Emergent public-private partnerships (PPPs) have risen to the occasion to streamline and coordinate severe acute respiratory syndrome coronavirus 2 (SARS-CoV-2) vaccines. With these monumental efforts have come important public discussions about equitable access and representation in clinical trials (CTs).
Equitable access to CTs—that is, the opportunity for all patients to access CTs that may offer improved outcomes and the evidence-based standard of care treatment that CTs offer—must be a priority.Improved access in CTs will benefit individual patients, and improving inclusiveness of trial populations will benefit all patients with a given disease. Clinicians will also have greater confidence in the generalizability of CT data to make informed treatment decisions.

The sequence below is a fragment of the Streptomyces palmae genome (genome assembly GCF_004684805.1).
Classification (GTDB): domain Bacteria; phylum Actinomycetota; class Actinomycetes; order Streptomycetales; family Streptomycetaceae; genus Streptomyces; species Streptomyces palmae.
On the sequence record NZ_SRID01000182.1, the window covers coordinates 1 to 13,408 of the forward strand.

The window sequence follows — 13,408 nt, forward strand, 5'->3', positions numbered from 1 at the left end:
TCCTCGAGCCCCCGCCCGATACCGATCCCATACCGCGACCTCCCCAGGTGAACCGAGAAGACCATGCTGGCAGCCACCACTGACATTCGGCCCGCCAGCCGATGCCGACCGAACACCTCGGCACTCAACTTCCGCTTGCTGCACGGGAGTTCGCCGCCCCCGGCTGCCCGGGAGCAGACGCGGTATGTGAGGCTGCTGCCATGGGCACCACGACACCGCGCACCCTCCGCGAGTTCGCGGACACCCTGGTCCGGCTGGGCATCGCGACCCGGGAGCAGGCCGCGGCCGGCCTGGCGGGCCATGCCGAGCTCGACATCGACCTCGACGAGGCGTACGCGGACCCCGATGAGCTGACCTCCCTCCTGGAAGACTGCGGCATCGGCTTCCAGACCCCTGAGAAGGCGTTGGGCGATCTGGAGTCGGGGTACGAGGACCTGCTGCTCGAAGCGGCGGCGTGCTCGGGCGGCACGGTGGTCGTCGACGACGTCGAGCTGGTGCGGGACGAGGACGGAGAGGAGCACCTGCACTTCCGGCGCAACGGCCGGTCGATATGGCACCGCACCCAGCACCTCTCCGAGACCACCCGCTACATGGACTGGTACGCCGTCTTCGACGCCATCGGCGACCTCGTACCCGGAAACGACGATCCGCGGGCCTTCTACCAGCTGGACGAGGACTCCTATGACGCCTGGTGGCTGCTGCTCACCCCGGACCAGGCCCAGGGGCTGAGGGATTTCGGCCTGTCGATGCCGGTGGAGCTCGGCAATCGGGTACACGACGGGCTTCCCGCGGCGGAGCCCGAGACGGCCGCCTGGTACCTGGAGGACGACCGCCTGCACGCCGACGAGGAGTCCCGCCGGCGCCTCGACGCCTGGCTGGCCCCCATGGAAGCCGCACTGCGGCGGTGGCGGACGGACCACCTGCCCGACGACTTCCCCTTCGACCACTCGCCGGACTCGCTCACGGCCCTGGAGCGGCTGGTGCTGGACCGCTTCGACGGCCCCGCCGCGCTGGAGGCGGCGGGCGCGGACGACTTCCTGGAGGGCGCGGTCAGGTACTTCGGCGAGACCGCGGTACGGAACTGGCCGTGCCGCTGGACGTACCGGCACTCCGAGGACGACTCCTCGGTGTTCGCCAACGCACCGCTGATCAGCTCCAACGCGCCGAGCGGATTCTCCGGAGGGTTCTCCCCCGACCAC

Eligibility criteria (EC), the inclusion and exclusion criteria written into trial protocols by the study sponsor, are intended to ensure patient safety. Overly restrictive EC, however, are a significant impediment to enrollment and equity, because they consistently exclude certain groups, particularly older adults, racial/ethnic minorities, and patients with previous/ongoing chronic medical conditions.
While narrow EC are not intended to discriminate against any individual or group, that is the effect, and it is unacceptable.